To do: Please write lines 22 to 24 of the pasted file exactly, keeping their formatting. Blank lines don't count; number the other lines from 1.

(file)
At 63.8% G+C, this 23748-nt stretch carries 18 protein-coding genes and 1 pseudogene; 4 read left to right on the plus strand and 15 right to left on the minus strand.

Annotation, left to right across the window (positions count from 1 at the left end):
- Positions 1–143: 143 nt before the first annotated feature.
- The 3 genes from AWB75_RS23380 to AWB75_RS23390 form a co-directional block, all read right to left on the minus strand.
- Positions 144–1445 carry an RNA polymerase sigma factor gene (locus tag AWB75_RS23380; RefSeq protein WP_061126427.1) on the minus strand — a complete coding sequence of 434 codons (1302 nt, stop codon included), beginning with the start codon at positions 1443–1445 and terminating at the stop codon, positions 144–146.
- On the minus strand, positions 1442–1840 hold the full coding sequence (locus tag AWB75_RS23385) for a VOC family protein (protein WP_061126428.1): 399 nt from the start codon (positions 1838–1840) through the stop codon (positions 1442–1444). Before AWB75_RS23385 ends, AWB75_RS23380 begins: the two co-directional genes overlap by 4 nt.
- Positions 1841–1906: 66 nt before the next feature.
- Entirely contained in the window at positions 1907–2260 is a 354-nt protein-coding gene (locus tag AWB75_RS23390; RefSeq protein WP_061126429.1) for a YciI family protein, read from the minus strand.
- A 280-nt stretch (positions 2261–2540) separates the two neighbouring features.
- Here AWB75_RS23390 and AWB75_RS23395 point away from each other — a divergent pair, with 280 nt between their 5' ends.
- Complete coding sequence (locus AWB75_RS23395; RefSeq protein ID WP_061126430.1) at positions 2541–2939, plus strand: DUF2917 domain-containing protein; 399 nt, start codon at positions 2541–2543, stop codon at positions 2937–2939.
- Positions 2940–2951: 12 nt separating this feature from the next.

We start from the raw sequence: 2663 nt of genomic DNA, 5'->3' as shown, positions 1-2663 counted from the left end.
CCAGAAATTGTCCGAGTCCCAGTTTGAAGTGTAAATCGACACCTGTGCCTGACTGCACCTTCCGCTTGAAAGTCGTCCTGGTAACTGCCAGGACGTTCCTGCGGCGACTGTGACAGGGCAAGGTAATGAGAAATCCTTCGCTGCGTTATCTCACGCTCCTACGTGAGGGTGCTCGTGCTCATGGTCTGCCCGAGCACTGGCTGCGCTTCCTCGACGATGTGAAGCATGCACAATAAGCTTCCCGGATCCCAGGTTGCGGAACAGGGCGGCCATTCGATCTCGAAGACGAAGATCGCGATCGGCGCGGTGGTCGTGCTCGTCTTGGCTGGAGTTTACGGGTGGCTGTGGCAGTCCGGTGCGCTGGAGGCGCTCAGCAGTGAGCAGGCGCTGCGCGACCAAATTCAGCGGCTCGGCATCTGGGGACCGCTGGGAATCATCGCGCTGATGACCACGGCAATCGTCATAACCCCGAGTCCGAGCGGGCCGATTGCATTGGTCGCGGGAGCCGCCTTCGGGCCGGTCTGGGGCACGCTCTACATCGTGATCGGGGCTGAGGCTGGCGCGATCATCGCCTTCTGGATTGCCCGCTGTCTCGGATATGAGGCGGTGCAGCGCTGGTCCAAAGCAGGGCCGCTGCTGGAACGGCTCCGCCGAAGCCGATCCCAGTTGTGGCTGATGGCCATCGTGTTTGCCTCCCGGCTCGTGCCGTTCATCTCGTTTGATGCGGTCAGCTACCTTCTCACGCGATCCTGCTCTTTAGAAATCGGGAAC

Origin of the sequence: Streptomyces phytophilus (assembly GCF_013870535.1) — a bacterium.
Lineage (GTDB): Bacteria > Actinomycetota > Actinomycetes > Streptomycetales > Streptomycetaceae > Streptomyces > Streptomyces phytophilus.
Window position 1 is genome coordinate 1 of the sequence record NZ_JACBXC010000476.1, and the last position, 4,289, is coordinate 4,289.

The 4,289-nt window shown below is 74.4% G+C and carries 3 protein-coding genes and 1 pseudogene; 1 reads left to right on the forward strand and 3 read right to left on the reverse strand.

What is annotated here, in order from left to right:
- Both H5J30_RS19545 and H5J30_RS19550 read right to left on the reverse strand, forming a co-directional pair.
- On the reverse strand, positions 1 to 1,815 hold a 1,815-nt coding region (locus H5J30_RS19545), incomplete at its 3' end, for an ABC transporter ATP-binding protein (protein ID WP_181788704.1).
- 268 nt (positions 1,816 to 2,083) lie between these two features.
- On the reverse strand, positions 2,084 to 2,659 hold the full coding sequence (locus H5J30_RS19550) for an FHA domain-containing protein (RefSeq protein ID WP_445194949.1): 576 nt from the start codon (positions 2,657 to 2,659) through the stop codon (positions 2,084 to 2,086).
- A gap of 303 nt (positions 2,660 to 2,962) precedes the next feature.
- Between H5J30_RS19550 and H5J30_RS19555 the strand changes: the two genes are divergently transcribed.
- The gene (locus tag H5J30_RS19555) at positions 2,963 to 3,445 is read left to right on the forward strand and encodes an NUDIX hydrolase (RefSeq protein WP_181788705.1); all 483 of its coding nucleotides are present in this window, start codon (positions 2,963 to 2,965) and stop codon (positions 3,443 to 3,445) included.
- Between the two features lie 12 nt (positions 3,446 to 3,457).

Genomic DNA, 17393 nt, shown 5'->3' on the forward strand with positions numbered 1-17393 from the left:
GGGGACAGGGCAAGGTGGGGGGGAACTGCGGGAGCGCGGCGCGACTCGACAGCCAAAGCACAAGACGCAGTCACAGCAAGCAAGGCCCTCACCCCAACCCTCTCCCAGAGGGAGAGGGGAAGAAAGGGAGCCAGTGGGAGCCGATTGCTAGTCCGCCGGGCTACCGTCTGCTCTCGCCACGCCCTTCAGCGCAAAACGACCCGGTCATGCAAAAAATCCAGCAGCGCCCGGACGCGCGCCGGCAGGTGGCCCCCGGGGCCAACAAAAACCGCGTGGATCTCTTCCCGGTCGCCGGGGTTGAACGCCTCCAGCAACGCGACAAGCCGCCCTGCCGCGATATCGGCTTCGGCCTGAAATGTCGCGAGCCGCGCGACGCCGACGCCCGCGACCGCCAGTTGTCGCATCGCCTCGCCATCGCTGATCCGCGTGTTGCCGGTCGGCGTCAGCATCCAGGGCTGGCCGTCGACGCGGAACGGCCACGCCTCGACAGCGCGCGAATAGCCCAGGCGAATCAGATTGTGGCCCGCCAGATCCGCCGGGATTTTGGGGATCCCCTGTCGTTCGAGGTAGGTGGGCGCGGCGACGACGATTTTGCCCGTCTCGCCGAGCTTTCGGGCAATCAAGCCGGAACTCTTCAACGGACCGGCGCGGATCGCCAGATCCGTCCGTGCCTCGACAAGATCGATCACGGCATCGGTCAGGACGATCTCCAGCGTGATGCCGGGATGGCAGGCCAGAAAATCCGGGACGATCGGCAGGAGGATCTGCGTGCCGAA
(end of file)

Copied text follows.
- 268 nt (positions 1,816 to 2,083) lie between these two features.
- On the reverse strand, positions 2,084 to 2,659 hold the full coding sequence (locus H5J30_RS19550) for an FHA domain-containing protein (RefSeq protein ID WP_445194949.1): 576 nt from the start codon (positions 2,657 to 2,659) through the stop codon (positions 2,084 to 2,086).
- A gap of 303 nt (positions 2,660 to 2,962) precedes the next feature.